29 And again he said unto them: If ye teach the law of Moses why do ye not keep it? Why do ye set your hearts upon riches? Why do ye commit whoredoms and spend your strength with harlots, yea, and cause this people to commit sin, that the Lord has cause to send me to prophesy against this people, yea, even a great evil against this people?
30 Know ye not that I speak the truth? Yea, ye know that I speak the truth; and you ought to tremble before God.
31 And it shall come to pass that ye shall be smitten for your iniquities, for ye have said that ye teach the law of Moses. And what know ye concerning the law of Moses? Doth salvation come by the law of Moses? What say ye?
32 And they answered and said that salvation did come by the law of Moses.
The answer to “what do you teach?” is “we teach the law of Moses.” That should be uncontroversial. Abinadi certainly believes the scriptures, and certainly believes, as did Nephi and his religious descendants, that the Nephites should follow the law of Moses.
Abinadi does not argue against the law, but against the priests. He asks, “if ye teach the law of Moses why do ye not keep it?” What Abinadi declares as evidence that they do not keep the law of Moses, however, is not clearly a violation of the law of Moses. It is contrary to Nephite interpretation of the law, but not necessarily to the law. Still, as Abinadi noted, these were the things that he had condemned them for.
Note that Abinadi has also temporarily avoided explaining the verses from Isaiah. He is setting up a framework in which his answer can be provided and be seen as complementary to the scriptures, rather than as the assumption that the priests had, which was that Abinadi could not reconcile his teachings with those verses.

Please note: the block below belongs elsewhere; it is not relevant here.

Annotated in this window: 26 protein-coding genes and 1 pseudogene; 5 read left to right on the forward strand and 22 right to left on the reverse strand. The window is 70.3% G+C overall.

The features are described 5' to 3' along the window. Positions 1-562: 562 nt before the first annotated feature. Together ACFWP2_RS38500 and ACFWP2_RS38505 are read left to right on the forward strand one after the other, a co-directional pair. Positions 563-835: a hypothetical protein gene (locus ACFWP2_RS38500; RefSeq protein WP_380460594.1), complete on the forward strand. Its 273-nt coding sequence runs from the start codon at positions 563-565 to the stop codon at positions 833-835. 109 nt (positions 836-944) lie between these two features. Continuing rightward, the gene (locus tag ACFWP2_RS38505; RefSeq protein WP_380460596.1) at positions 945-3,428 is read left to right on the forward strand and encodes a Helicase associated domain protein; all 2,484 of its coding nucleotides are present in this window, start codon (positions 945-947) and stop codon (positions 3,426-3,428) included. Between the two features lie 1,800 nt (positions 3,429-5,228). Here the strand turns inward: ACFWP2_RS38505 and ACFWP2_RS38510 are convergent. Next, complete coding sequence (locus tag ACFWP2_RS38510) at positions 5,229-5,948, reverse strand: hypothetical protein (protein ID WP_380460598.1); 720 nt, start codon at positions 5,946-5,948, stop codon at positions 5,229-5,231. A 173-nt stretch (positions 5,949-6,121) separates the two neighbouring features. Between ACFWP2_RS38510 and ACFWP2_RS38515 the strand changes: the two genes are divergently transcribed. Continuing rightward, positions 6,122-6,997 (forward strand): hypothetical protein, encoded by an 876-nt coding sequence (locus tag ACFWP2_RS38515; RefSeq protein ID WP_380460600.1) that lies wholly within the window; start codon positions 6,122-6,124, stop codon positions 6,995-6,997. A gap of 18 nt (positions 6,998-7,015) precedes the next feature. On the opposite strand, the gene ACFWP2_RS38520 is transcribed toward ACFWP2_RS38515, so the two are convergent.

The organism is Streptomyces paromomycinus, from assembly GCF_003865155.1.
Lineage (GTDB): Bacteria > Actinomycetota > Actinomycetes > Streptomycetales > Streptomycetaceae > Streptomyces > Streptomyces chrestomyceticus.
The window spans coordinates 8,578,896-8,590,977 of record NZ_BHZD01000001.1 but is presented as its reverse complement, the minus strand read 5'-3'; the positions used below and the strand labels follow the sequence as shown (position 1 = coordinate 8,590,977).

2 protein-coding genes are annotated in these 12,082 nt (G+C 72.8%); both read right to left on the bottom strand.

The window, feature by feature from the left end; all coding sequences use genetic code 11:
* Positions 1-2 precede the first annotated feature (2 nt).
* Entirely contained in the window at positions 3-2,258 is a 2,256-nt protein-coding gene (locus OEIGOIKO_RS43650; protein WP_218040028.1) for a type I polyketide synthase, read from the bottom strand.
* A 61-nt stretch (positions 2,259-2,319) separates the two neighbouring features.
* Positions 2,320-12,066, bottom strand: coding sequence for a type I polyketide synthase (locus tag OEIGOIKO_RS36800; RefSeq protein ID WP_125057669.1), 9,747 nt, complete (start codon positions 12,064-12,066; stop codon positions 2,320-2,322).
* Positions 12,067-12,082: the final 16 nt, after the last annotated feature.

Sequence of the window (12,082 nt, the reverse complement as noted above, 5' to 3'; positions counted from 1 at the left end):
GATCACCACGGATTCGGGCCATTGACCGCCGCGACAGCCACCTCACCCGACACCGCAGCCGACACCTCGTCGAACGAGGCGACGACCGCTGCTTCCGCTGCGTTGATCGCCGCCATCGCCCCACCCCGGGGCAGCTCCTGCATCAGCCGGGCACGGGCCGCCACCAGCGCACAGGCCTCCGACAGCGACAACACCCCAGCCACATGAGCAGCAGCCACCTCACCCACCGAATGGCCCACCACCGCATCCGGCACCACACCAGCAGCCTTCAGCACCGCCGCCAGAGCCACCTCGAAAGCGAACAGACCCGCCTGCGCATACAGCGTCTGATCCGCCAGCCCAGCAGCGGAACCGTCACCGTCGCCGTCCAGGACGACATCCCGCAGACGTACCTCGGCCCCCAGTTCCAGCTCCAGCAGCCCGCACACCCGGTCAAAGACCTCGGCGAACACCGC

What Abinadi asks is about salvation, demonstrating that the reason for the verses was indeed the issue of salvation. He gets them to commit to the statement that “salvation did come by the law of Moses.”
33 But now Abinadi said unto them: I know if ye keep the commandments of God ye shall be saved; yea, if ye keep the commandments which the Lord delivered unto Moses in the mount of Sinai, saying:
34 I am the Lord thy God, who hath brought thee out of the land of Egypt, out of the house of bondage.
35 Thou shalt have no other God before me.
36 Thou shalt not make unto thee any graven image, or any likeness of any thing in heaven above, or things which are in the earth beneath.
37 Now Abinadi said unto them, Have ye done all this? I say unto you, Nay, ye have not. And have ye taught this people that they should do all these things? I say unto you, Nay, ye have not.
Abinadi knows that he cannot separate the law of Moses from salvation, for the law is given to bring people into alignment with Yahweh. Thus, living the law of Moses is important. Abinadi picks up on his condemnation of the actions of the priests, and by extension the king and all the people, that they did not obey the law of Moses. He begins with the first law, as given in Exodus 20:3, “thou shalt have no other God before me.” He declares that they have not obeyed that law.
There is no information in the text to tell us how King Noah’s people had violated that commandment. It appears that they had accepted other gods and images of gods. In a Mesoamerican context, this might suggest that there was some acceptance of the gods that other peoples around them believed in. Clearly, Yahweh continued to be their god, but they may have accepted other lesser gods, even if only in a cultural sense, rather than a religious sense. Historically, Christianity has often appropriated various gods that were among the peoples they encountered, incorporating them with perhaps different names or titles, but retaining sufficient similarity as to ease the new people into Christianity from their previous religions. There are numerous examples from the later Christian conquest of Mesoamerica where this very thing happened.
There is no chapter break here in the 1830 edition. It appears that Orson Pratt added this chapter break because there is a shift from Abinadi speaking to the reaction of the king to his words.